Supplier SNAFU: Sale Terms on Website Won’t Stick

Corporate Veil At the heart of the reason to set up a corporation or limited liability company (“LLC”) is most often the ability to limit liability. When organizational boundaries are properly respected, the individual shareholders of a corporation, or the members in the case of a limited liability company, are generally shielded from liability for company debts or claims. There is, however, an exception. Commonly referred to as “piercing the corporate veil”, an aggrieved party can look behind the shield created by forming such entities. For purposes of this article, we shall simply refer to both entity types as corporations.

Piercing the Corporate Veil

The primary way to pierce the corporate veil is to establish that a corporation is a mere instrumentality, business conduit or “alter ego” for some one or some other entity. The protection generally afforded to entities will be disregarded and such other person or entity can be held liable for corporate debts or claims. Courts generally look to several factors when deciding whether or not to pierce a corporate veil under an alter ego theory. These include: (1) the degree of control over corporate affairs; (2) whether the control was used for a wrongful or fraudulent purpose; (3) did a breach of duty in such situation proximately cause injury or unjust loss to another; (4) was corporate property used by a shareholder or member for his or her own personal purposes; (5) was the corporation sufficiently capitalized; and (6) were corporate formalities properly observed.

In one case, a corporation operated similar unincorporated businesses out of the same office, commingled funds and was undercapitalized. The court disregarded the corporate entity and found the shareholder liable for corporate debts. In another case, when a corporation that provided services to an aggrieved party was a mere “assetless” shell that transmitted all of its revenues to its principal controlling shareholder, the court held this was sufficient to pierce the corporate veil. Similarly, a court found that having a husband, wife and their children be the only shareholders and directors of a failed corporation, and having the registered office be the family home, were sufficient factors to impose individual liability. However, when an individual defendant did not own shares in the corporation sought to be pierced, the court held the line, even if this individual improperly influenced the corporation. Another case held that despite evidence of corporate mismanagement, such as shareholder loans to the corporation without formal promissory notes, failure to file annual reports and failure to keep corporate books and records, piercing of the corporate veil would not be justified without a showing of fraud. So clearly, the determination of whether or not the corporate veil should be pierced is one made on a case by case basis. Indeed, each particular case stands very much on its own.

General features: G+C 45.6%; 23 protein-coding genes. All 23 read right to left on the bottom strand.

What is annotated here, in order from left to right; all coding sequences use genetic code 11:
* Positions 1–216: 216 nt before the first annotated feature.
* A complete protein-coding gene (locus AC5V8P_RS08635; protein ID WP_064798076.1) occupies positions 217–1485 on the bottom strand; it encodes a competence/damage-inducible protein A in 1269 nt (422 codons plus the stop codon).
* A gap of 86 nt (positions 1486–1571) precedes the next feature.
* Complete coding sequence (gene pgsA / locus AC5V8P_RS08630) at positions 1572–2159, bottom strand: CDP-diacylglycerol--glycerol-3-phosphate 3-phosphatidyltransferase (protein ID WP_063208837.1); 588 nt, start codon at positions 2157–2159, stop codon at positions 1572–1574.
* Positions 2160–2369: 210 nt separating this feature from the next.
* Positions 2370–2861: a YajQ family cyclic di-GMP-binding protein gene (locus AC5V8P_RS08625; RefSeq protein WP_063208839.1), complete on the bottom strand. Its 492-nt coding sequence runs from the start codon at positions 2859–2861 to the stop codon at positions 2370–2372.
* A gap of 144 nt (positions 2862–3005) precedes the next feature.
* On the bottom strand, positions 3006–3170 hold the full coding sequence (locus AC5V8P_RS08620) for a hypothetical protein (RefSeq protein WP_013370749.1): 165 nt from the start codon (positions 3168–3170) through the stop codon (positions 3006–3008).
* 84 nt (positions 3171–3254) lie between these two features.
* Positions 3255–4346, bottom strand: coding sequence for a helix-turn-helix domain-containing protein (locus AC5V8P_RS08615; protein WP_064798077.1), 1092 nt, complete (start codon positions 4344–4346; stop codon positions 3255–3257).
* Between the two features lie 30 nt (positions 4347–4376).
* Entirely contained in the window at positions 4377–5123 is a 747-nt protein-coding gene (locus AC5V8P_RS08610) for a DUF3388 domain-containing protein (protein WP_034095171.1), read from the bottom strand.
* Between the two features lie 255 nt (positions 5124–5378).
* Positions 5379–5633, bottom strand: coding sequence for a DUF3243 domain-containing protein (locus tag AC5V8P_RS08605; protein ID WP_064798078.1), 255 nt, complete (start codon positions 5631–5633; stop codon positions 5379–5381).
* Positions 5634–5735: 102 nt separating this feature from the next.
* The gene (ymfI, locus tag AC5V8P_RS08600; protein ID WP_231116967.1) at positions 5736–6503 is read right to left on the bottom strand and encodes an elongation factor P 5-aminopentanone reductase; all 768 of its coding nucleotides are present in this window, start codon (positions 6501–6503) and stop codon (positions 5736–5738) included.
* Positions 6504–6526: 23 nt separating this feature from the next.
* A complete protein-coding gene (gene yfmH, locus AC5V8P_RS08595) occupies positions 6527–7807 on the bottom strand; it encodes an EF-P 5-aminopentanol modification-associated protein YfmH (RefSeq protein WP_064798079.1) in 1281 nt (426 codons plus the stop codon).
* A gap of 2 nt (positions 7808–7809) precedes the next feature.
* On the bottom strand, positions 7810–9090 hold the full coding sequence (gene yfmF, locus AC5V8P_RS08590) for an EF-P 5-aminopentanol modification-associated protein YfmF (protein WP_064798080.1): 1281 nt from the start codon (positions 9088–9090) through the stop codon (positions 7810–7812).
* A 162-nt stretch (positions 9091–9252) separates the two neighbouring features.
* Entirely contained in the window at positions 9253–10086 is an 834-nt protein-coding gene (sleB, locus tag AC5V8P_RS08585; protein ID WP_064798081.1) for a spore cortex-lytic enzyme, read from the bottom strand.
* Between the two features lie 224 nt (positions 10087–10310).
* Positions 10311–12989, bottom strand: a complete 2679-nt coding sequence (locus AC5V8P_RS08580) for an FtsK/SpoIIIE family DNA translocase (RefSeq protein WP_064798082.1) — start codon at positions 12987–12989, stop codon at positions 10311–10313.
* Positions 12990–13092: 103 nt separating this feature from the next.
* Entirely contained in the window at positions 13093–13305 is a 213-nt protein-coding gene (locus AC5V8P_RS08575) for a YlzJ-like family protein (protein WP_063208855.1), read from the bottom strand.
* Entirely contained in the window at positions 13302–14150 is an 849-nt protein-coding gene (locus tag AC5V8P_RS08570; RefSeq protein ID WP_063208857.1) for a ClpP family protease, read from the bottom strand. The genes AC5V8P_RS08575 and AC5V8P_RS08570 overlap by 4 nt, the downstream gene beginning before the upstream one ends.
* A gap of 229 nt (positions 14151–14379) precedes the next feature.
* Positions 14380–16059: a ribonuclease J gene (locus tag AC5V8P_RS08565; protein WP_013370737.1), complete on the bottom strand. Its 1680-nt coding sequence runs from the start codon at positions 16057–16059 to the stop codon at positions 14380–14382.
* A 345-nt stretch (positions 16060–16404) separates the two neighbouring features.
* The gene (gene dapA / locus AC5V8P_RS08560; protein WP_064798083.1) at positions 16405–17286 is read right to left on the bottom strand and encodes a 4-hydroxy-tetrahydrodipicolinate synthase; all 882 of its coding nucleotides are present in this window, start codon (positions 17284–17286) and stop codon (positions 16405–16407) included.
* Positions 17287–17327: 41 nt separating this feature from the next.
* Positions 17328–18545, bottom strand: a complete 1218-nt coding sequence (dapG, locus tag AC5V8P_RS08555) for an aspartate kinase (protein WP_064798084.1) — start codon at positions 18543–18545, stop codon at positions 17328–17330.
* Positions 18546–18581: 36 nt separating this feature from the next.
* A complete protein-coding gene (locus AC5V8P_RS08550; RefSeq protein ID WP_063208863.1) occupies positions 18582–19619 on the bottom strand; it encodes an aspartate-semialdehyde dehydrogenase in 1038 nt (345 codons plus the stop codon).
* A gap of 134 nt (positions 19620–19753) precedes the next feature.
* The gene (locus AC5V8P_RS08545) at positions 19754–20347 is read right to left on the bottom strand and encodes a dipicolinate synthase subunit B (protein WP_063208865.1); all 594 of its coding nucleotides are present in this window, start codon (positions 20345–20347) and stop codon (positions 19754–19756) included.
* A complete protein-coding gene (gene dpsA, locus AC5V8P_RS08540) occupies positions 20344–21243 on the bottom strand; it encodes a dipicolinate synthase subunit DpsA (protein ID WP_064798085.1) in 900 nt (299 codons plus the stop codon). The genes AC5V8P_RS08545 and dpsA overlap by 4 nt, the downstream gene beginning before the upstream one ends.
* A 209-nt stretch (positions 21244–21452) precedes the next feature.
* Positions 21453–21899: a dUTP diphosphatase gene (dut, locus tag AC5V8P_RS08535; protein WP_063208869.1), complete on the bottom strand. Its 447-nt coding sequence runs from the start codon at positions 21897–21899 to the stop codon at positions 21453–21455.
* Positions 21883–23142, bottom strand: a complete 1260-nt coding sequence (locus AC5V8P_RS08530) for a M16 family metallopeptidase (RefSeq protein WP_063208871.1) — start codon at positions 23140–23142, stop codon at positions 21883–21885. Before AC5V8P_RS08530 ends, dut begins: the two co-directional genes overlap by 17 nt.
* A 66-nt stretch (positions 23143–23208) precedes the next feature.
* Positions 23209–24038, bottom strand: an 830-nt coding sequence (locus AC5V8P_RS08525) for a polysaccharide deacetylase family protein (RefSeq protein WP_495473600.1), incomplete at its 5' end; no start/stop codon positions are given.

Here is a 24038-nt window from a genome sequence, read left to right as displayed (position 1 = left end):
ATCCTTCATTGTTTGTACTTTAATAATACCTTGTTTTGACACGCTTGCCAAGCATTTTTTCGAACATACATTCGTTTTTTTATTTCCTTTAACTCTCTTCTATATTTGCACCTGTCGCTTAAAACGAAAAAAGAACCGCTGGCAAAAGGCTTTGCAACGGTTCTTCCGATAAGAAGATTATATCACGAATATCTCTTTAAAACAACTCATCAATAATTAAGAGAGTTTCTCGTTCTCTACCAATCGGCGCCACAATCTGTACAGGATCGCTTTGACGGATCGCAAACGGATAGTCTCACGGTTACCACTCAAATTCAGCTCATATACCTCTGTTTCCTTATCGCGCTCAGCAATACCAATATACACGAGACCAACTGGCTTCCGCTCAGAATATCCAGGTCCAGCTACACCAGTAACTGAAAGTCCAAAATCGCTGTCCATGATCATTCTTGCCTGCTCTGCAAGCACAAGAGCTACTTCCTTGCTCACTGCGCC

Supplier SNAFU: Sale Terms on Website Won’t Stick

Another concept is that of “reverse piercing of the corporate veil.” This is where the assets of a corporation may be used to satisfy the debts of a shareholder. Generally, reverse piercing has been justified on principles of equity or fairness. Many jurisdictions recognize that the factors which justify piercing of a corporate veil also justify a reverse piercing. In most cases, courts will consider whether or not there is harm to innocent shareholders or creditors of the corporation before allowing such a “reverse pierce.”

One common denominator in all these cases is that no court is inclined to disregard the corporate entity without a significant showing of a wrongful or fraudulent purpose. The cases are often difficult to litigate and require plenty of real evidence. If the facts do not justify piercing of the corporate veil, the corporate form will be maintained, and individuals will not be held individually and personally liable for corporate debts and claims (or in the case of a reverse pierce case, corporations will not be held liable for individual debts). held individually and personally liable for corporate debts and claims (or in the case of a reverse pierce case, corporations will not be held liable for individual debts).

Supplier SNAFU: Sale Terms on Website Won’t Stick was last modified: February 16th, 2016 by Alexander Barthet

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